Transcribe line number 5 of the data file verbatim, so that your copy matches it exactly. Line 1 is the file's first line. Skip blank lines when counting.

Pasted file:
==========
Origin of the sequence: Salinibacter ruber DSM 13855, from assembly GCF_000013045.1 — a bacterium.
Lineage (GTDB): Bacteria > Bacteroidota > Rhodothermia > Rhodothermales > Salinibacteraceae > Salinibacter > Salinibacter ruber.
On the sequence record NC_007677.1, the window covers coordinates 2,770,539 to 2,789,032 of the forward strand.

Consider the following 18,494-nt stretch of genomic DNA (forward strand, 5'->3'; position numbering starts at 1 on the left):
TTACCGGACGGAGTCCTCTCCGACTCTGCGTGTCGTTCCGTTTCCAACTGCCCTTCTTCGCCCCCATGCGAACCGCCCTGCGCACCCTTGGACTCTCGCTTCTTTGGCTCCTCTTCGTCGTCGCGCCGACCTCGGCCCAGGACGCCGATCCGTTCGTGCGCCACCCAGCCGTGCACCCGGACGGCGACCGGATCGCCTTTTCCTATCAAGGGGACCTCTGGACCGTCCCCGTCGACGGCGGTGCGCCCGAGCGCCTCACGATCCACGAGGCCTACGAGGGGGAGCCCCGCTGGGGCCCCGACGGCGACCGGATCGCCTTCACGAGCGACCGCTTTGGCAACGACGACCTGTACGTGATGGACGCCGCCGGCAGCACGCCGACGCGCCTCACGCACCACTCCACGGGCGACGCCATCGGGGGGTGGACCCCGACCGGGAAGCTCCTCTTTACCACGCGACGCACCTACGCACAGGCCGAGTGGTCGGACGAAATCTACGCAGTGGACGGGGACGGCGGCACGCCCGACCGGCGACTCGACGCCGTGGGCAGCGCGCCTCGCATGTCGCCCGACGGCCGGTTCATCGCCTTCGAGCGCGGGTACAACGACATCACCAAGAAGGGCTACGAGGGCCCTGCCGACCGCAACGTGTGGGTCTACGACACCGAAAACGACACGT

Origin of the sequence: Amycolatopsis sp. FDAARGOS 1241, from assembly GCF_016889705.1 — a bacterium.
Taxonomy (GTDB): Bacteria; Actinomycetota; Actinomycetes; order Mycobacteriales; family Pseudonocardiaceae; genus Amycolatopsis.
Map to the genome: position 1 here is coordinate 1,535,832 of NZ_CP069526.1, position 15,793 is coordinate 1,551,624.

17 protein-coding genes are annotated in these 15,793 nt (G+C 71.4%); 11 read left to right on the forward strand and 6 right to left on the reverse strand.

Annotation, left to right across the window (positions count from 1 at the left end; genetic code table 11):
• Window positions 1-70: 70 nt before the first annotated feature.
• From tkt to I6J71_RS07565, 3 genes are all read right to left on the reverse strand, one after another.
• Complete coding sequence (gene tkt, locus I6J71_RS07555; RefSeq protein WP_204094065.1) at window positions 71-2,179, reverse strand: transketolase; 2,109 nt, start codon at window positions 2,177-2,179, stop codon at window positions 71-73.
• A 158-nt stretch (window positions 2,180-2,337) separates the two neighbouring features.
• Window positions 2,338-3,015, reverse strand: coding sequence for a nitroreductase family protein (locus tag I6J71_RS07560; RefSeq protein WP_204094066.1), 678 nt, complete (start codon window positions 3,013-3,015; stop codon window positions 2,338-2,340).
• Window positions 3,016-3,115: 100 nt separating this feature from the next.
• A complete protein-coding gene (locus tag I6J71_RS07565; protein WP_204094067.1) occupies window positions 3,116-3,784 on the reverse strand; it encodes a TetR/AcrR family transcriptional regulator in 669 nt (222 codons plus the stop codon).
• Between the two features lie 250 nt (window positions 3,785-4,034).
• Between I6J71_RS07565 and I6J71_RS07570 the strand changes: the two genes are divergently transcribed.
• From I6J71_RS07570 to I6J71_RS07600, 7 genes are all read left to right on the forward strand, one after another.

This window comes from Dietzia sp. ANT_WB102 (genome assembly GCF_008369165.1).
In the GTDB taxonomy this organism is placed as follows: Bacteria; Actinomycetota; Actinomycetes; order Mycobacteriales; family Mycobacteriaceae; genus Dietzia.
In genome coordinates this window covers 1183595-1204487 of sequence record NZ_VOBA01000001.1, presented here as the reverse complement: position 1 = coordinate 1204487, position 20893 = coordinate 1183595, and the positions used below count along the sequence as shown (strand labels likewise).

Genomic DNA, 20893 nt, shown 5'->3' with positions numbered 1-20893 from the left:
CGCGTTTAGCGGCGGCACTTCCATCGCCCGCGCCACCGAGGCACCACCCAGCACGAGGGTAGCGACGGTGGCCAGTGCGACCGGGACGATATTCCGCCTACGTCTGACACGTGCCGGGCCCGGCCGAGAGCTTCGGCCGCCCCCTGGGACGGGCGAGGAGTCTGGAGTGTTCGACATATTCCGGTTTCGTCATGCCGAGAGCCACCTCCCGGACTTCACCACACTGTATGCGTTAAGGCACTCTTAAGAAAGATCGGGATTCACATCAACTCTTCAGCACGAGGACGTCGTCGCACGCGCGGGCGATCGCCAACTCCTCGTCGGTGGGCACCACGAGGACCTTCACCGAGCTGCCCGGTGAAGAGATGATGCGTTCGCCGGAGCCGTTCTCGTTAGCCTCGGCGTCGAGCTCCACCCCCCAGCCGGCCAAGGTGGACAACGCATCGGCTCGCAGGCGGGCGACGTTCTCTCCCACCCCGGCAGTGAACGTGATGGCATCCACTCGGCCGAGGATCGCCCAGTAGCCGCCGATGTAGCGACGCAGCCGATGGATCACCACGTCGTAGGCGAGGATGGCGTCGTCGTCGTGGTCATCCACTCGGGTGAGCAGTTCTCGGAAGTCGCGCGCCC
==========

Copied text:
TTACCGGACGGAGTCCTCTCCGACTCTGCGTGTCGTTCCGTTTCCAACTGCCCTTCTTCGCCCCCATGCGAACCGCCCTGCGCACCCTTGGACTCTCGCTTCTTTGGCTCCTCTTCGTCGTCGCGCCGACCTCGGCCCAGGACGCCGATCCGTTCGTGCGCCACCCAGCCGTGCACCCGGACGGCGACCGGATCGCCTTTTCCTATCAAGGGGACCTCTGGACCGTCCCCGTCGACGGCGGTGCGCCCGAGCGCCTCACGATCCACGAGGCCTACGAGGGGGAGCCCCGCTGGGGCCCCGACGGCGACCGGATCGCCTTCACGAGCGACCGCTTTGGCAACGACGACCTGTACGTGATGGACGCCGCCGGCAGCACGCCGACGCGCCTCACGCACCACTCCACGGGCGACGCCATCGGGGGGTGGACCCCGACCGGGAAGCTCCTCTTTACCACGCGACGCACCTACGCACAGGCCGAGTGGTCGGACGAAATCTACGCAGTGGACGGGGACGGCGGCACGCCCGACCGGCGACTCGACGCCGTGGGCAGCGCGCCTCGCATGTCGCCCGACGGCCGGTTCATCGCCTTCGAGCGCGGGTACAACGACATCACCAAGAAGGGCTACGAGGGCCCTGCCGACCGCAACGTGTGGGTCTACGACACCGAAAACGACACGT